We made it home. We decided that it was a reasonable risk to try to drive home. Adam had assured us that the state roads were all clear, so we knew that the only questionable stretch began where Coker Creek Village intersects with our road. This is exactly eight tenths of a mile from our right-of-way and one mile from our house. We figured that, since we know both householders on this stretch of our road, we wouldn’t freeze to death, even if we spun out on the road.
My original plan was for me to drive until we got to Coker Creek Welcome Center in Murphy’s Corner, and then give Yankee-bred Richard the wheel. Halfway home I got brave, and decided to drive the distance, with Richard as my ice driving coach. I’m proud to report that, even though our road is still a sheet of ice, I steered us all the way home without a hint of a skid.
Our fear of being petless was assuaged upon coming in sight of our front porch. There lay Gypsy, acting like she’s sunbathing in twenty degree weather. When she realized that yonder came her mistress and master, she immediately charged after non-existent beasties and ghoulies. We like having a dog that has pride in her work, false or otherwise.
After Gypsy’s pretend patrol run, she charged over to Richard as he exited the van. As Richard partook of the mutually satisfactory Gypsy rubbing, I proceeded to the shed to check on our ever-aloof cat Buster. There was no cat in sight, but I did hear the unmistakable mournful cry of a cat in distress. I knew this wasn’t the voice of Buster, but I stayed very still and called Buster’s name in that “Here, Minnie, Minnie” tone.
After a brief while, I saw a set of cat eyes peeking at me from a protected corner of the shed. These eyes were not peeking out of a tabby cat’s face, confirming that it wasn‘t Buster. I froze, and a little blue-gray cat came creeping out. It rubbed up against me, moaning for its mama.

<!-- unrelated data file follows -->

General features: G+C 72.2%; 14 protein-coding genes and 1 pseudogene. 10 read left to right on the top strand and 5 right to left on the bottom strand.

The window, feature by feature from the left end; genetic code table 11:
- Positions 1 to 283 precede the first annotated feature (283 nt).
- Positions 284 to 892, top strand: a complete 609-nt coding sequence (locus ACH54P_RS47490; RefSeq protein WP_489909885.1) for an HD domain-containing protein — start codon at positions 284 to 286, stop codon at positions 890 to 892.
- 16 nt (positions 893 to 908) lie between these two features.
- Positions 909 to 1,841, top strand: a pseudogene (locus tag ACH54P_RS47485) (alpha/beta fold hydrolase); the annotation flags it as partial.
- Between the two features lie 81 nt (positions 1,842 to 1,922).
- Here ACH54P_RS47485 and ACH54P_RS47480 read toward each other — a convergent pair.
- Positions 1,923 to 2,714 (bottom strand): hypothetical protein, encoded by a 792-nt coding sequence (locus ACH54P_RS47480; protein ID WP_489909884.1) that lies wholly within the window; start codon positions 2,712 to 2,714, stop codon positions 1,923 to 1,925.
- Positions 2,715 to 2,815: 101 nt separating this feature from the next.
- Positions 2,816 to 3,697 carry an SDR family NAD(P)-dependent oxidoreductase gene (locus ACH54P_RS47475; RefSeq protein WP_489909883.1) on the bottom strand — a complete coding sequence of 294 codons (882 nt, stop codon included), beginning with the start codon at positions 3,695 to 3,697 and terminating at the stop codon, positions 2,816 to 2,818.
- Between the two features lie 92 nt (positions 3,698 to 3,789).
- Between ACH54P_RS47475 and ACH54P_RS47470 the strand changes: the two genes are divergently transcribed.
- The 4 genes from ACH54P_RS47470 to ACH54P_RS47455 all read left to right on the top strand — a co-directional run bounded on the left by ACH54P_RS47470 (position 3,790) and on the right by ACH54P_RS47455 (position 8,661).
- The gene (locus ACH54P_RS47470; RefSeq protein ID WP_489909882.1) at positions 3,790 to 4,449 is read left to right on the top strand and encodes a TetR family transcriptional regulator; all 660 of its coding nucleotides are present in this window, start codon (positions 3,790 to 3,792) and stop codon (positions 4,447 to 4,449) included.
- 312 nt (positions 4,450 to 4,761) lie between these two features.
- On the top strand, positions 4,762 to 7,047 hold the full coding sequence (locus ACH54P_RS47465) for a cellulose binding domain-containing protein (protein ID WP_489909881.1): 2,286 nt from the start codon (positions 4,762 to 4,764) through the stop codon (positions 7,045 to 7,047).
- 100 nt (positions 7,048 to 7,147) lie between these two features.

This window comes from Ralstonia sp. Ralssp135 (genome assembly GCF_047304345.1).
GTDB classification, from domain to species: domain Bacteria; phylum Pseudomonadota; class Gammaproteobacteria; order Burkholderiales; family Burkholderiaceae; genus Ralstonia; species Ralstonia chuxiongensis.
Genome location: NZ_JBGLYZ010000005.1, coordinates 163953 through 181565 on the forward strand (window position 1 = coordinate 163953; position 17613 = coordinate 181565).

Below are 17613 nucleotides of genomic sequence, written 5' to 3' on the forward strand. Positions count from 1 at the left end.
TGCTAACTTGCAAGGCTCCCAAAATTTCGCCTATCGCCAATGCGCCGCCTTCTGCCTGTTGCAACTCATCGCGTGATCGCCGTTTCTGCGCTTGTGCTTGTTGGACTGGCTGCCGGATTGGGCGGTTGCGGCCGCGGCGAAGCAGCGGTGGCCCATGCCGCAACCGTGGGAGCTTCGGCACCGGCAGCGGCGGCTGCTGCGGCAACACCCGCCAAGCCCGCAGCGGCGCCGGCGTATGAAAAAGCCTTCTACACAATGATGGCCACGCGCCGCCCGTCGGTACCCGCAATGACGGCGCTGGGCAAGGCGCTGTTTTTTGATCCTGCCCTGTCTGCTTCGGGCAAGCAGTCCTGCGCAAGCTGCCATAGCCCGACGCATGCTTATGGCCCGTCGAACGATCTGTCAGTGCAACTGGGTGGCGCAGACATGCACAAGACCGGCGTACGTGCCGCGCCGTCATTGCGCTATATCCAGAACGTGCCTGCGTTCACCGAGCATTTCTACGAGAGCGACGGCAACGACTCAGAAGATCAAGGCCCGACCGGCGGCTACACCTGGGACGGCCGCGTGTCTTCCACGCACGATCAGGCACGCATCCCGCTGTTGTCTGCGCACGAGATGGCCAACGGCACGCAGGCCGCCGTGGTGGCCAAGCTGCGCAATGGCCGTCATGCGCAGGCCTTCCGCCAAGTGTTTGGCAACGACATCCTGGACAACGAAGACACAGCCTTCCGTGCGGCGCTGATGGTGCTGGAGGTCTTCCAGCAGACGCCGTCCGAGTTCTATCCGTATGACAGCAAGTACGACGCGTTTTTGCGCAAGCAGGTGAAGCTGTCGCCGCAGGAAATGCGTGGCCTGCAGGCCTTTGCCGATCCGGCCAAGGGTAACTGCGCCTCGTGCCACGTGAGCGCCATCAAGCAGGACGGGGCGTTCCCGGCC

About this time, Richard appeared in the shed. I told him that I couldn’t find Buster, but that this cat had appeared. Richard began trash talking to get rid of the intruder. When I reprimanded him, Richard said, “This isn’t a cat exchange; I want my cat.”
Next thing I knew, Richard was inside, announcing that he had spotted Buster, but that Buster wouldn’t come to him because he was spooked. He then announced that he thought we should put some water out for the visiting cat because it may not know our pet’s protocol of drinking out of the creeks. Richard also pointed out that he had put food out for the stray, but that Gypsy had immediately begun eating it. He also suggested that we should put food out in the outbuilding that Buster likes to hide in, just in case…
All the beasts being cared for, I could then concentrate on contacting all those who were concerned about my two-legged beast.